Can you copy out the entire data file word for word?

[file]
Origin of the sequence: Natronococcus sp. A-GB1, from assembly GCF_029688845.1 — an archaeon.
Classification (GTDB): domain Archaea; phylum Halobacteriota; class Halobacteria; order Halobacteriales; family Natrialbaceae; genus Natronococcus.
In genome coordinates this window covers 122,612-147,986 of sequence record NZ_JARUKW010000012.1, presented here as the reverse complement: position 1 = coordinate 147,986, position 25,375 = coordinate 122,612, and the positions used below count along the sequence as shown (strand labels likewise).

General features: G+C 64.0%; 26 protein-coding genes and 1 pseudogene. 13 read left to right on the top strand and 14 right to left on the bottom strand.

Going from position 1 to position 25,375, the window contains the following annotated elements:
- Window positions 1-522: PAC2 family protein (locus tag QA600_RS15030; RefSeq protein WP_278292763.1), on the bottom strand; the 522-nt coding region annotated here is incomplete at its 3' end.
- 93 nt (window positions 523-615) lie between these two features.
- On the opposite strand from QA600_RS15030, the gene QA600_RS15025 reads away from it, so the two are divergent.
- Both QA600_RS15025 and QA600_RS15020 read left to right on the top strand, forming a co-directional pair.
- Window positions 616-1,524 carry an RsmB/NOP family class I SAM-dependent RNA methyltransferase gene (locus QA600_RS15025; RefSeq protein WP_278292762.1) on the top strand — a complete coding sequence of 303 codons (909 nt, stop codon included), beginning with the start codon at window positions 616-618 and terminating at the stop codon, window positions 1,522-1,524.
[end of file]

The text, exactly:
Origin of the sequence: Natronococcus sp. A-GB1, from assembly GCF_029688845.1 — an archaeon.
Classification (GTDB): domain Archaea; phylum Halobacteriota; class Halobacteria; order Halobacteriales; family Natrialbaceae; genus Natronococcus.
In genome coordinates this window covers 122,612-147,986 of sequence record NZ_JARUKW010000012.1, presented here as the reverse complement: position 1 = coordinate 147,986, position 25,375 = coordinate 122,612, and the positions used below count along the sequence as shown (strand labels likewise).

General features: G+C 64.0%; 26 protein-coding genes and 1 pseudogene. 13 read left to right on the top strand and 14 right to left on the bottom strand.

Going from position 1 to position 25,375, the window contains the following annotated elements:
- Window positions 1-522: PAC2 family protein (locus tag QA600_RS15030; RefSeq protein WP_278292763.1), on the bottom strand; the 522-nt coding region annotated here is incomplete at its 3' end.
- 93 nt (window positions 523-615) lie between these two features.
- On the opposite strand from QA600_RS15030, the gene QA600_RS15025 reads away from it, so the two are divergent.
- Both QA600_RS15025 and QA600_RS15020 read left to right on the top strand, forming a co-directional pair.
- Window positions 616-1,524 carry an RsmB/NOP family class I SAM-dependent RNA methyltransferase gene (locus QA600_RS15025; RefSeq protein WP_278292762.1) on the top strand — a complete coding sequence of 303 codons (909 nt, stop codon included), beginning with the start codon at window positions 616-618 and terminating at the stop codon, window positions 1,522-1,524.